If someone told you that Ronda Rousey’s great grandfather was one of the first black physicians in North America, would you believe it?

I guess it doesn’t matter because it’s true.

The UFC fighter’s mother told a TMZ cameraman this week that Rousey’s great grandfather was Dr. Alfred Waddell. In the film Scattering of Seeds about Waddell, the Trinidadian-born doctor emigrated to Halifax, Canada and began offering medical services to those in need of care:

“In 1928 Alfred left his family to study medicine at Dalhousie’s medical school in Halifax. Amelia Maria finally joined him with their 4 children. Graduating in 1933, he faced the suspicions of Halifax’s white and black communities who regarded him as an “outsider.” His practice took off slowly. Members of the Chinese community were among his first clients.”

In the film, they talk more about Waddell’s achievements.

“Despite his own hardships, Waddell treated many isolated people who had no access to medical care. Waddell brought medicine to far-flung black communities; spoke out against injustice, and even billeted black musicians like Cab Calloway, when he could not get a hotel room. A champion of social equality, Dr. Waddell raised his children with ideas of fairness and earned the respect of an entire city.”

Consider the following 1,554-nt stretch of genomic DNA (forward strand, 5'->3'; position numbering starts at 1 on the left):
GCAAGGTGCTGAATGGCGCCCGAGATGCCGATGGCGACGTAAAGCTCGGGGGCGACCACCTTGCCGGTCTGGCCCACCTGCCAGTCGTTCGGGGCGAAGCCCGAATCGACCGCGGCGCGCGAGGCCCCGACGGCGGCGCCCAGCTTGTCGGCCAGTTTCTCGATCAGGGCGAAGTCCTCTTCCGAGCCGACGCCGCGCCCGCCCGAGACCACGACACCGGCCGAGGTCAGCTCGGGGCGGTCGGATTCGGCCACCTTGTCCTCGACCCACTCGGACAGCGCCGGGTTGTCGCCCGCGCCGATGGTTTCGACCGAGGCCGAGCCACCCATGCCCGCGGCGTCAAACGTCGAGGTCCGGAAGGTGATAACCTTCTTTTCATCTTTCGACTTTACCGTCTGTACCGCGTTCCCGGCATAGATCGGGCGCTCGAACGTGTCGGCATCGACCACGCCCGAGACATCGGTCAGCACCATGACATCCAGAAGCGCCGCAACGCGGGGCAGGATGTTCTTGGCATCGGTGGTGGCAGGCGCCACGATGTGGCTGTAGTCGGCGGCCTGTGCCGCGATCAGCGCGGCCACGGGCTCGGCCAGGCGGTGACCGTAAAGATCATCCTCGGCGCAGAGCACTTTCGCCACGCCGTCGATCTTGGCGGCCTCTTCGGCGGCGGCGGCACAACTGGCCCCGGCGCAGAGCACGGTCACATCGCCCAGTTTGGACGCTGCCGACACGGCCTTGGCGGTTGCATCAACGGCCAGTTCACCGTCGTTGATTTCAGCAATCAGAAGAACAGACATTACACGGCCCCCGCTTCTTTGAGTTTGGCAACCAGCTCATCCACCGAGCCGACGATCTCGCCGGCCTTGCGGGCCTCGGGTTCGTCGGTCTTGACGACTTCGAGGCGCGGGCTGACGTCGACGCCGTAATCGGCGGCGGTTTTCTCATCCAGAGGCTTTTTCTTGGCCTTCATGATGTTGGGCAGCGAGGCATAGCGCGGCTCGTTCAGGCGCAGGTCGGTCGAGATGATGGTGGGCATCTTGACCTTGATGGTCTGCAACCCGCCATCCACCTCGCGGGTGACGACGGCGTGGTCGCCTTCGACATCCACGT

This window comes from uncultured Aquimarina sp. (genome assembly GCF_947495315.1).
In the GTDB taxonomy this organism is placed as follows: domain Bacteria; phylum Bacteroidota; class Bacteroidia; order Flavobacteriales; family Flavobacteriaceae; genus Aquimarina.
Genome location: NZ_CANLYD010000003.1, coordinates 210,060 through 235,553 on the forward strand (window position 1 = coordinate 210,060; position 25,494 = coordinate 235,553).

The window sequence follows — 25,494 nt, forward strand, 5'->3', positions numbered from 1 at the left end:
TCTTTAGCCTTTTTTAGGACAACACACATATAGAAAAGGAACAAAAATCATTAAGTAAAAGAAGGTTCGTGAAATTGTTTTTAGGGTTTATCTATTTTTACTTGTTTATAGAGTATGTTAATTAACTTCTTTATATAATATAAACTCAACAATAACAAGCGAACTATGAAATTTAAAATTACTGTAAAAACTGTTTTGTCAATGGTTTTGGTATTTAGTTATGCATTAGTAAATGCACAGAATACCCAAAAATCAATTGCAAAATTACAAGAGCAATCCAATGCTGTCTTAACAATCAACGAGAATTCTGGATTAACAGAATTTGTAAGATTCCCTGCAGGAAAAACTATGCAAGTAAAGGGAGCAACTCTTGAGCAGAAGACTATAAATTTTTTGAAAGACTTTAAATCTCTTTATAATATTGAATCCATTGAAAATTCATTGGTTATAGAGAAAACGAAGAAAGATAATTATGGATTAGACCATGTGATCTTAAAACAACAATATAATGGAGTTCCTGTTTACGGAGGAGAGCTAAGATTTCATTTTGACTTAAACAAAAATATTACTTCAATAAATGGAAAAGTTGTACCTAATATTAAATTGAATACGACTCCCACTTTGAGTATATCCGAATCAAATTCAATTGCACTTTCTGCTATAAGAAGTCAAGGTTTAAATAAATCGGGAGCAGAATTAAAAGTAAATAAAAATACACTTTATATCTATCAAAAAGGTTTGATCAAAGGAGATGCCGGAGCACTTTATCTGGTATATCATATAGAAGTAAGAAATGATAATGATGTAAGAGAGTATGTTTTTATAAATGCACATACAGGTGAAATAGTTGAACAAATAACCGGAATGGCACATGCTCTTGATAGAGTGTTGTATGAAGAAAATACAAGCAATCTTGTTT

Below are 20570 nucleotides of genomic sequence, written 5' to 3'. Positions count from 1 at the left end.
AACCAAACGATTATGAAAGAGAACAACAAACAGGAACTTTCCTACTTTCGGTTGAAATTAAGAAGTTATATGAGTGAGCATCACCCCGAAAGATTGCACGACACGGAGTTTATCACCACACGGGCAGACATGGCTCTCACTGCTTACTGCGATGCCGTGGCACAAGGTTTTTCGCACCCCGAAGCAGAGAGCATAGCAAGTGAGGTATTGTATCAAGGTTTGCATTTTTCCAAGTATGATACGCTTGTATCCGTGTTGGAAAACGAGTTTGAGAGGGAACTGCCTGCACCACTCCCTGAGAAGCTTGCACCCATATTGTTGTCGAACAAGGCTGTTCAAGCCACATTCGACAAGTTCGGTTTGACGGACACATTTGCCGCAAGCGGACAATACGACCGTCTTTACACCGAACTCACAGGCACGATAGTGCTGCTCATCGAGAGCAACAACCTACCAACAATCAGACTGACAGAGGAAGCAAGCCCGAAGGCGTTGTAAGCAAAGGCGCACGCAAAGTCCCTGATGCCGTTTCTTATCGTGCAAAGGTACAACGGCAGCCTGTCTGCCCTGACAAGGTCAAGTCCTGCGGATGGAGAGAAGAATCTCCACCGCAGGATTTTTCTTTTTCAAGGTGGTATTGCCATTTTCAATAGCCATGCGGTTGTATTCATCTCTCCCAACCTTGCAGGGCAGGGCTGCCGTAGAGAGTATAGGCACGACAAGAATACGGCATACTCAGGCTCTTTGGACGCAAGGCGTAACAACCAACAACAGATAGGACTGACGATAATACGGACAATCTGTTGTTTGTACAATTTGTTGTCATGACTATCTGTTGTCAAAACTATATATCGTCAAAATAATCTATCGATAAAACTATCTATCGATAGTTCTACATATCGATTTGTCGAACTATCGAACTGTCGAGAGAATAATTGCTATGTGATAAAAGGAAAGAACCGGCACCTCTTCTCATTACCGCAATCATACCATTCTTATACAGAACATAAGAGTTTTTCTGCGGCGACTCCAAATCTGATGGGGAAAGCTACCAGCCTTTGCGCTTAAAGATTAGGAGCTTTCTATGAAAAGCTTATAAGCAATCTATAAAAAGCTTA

As for Rousey and her whereabouts?

After hosting Saturday Night Live and being on the “Sports Illustrated Swimsuit Issue” cover later, it seems that Rousey is doing better than she was after losing to Holly Holm at UFC 193. She had admitted that post-loss, she had fleeting thoughts of suicide. In the last four months, she has some “evolving” saying “it’s not about being completely foolproof, it’s about evolving, and there is no room for evolution when it is perfect. I believe that things happen for a reason. Two, five, ten years we will see that this was the best thing that ever happened to me.”


You can see the film about Waddell below.


(Photo by: Andrew Lipovsky/NBC/NBCU Photo Bank via Getty Images)